“They will look at it for completeness and to make sure you have isolated the issue or found out what the issue was and come up with a good plan for recalling vehicles,” he said. “If they agree with you and find it to be a safety defect, they will issue a Safety Recall Identification Number that you use with all documentation in announcing to the public and your consumers.
“The manufacturer may be given a brief opportunity to review the ODI summary. They’re going to look to make sure it’s complete or if they have any other concerns. Or if you’ve come up with something new since you released the report to them. The safety recall information is then made public. You’ve been gathering information as to who has the vehicles with the equipment and how you’re going to get in touch with them so you can make the information available to them.”
Letting owners know
After that, develop a plan to notify owners of the recall.
“For multi-stage manufactured vehicles, only one manufacturer needs to notify owners,” he said. “If it’s a chassis-related issue or an issue from one of the major OEMs and they made an announcement to all owners, that’s fine for you as a multi-stage manufacturer. Or let’s say it was a component parts supplier and a hinge manufacturer used your information of who you sent it to to notify all the owners that there was a recall, and they took it on as their responsibility, as opposed to working with you.
“Make owners aware of available repairs. Bring it in to whatever location, let them know parts are available and here’s the time.
“Inform owners of potential risks if their vehicles are not repaired in a timely fashion, and what the risk actually is. As we can see with the number of recalls in the past year, a lot of people have been potentially touched with recalls on their personal vehicles. And in some cases, you look at the recall and say, ‘That’s important. Do I have to stop driving the vehicle?’ If your seat belt system doesn’t work properly, you will have a high concern and want to get it repaired as soon as possible—as compared to rear-window switches that may not work properly. That’s not as timely. It’s important that with your notification, you give them an idea of how big of a safety issue this is.”
Raybuck also noted that in the past year, changes were made that require new information for the recall envelope.
So you’ve gone through the entire process: determined there was an issue, notified NHTSA, started notifying customers, bringing vehicles in, and getting them repaired. Now you need to document it properly to NHTSA.
“In the work truck industry, a lot of customers take their vehicles to work,” Raybuck said. “They might have a vehicle out in the oil fields that does not come in for three or four months. This recall issue might be a driveable issue and the customer might go, ‘OK, we’re not driving this vehicle but it’s a mechanical use of it’—whether it’s a crane vehicle or well-drilling vehicle that doesn’t move once it’s on the job site. They may be looking to say, ‘I need free time to get this vehicle in for a recall.’ NHTSA will be looking for status reports. You have to keep notifying the owner that there is an additional piece of information: ‘We need you to actually come in and take care of it.’ The goal is always 100% recall compliance.”
Raybuck stressed the need to keep records of repaired vehicles and share recall notification with NHTSA. NHTSA will require reports on recall and remedy progress in the form of quarterly status reports, and the owners must receive multiple notifications.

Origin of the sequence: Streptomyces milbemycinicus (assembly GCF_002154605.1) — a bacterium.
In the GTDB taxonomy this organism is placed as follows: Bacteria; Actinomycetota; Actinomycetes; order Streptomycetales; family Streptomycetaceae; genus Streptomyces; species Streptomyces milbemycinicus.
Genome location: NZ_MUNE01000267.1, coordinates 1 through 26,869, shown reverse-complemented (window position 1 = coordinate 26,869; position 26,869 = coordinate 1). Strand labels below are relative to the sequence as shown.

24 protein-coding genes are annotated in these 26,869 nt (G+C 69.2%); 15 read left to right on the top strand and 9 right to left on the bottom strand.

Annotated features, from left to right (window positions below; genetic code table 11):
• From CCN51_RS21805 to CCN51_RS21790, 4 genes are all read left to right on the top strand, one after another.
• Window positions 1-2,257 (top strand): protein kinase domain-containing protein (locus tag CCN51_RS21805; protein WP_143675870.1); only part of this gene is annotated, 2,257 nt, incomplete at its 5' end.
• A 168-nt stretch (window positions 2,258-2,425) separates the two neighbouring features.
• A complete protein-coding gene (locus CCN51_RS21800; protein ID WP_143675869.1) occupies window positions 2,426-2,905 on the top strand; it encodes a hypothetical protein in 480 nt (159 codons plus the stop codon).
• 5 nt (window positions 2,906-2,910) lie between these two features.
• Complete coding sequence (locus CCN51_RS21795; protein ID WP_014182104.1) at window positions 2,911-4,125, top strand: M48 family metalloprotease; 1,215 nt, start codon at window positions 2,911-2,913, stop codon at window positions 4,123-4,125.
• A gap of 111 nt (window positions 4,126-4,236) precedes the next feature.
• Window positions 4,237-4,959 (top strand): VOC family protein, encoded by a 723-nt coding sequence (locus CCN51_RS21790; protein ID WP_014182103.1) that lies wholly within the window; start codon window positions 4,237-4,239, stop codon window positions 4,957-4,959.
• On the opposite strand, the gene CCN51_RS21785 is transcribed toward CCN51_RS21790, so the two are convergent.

Then there’s a complete recall.
“For most truck equipment houses and upfitters, you’re generally not going to have a large number of vehicles like a major OEM that sells millions of vehicles per year,” he said. “You might be doing hundreds. You must keep records of all recall documentation. How often did you try to get information out? What vehicles came in? You must maintain records for a minimum of five years.”
Options for manufacturers:
• File for inconsequential non-compliance.
“If the violation is minor and does not affect vehicle safety, the manufacturer can file for inconsequential non-compliance,” he said. “Examples of past inconsequential non-compliance: tires labeled with ply ratings incorrectly; certification labels without metric units; tire and loading information labels without correct payload capacities.”
Stages in a NHTSA investigation:
• Preliminary evaluation.
“Review complaints, review warranty claims, review crash and injury data, and if further investigation is required, move to an engineering analysis.”
• Engineering analysis.
“The Office of Defect Investigation (ODI) reviews inspections, tests, and surveys.”
When NHTSA sends a recall request, the manufacturer receives a recall request from ODI. The manufacturer can challenge the recall request in court or proceed with the recall.
Recall management notifies vehicle and equipment owners, along with dealers and distributors.
You follow a similar procedure to a voluntary recall. Notify NHTSA with a Defect and Non-Compliance Information Report. Once the defect has been determined, the manufacturer has five working days to notify NHTSA. Submit description of remedy plan. Keep records. And close the recall.
The manufacturer must repair the defect free of charge to the owner, and must also reimburse for an already-repaired defective item.
Raybuck gave some resources for manufacturers:
• 49 Code of Federal Regulations (CFR) Part 573 Defect and Non-Compliance Responsibility and Reports.
• 49 CFR Part 577 Defect and Non-Compliance Notification.
• 49 CFR Part 579 Reporting of Information and Communication about Potential Defects.
• NHTSA Recall Compendium.
• Consumer information is available at safercar.gov.
• The NHTSA Recall Compendium is available at
• 49 CFR is available at www.gpo.gov/fdsys/browse/collectionCfr.action?collectionCode=CFR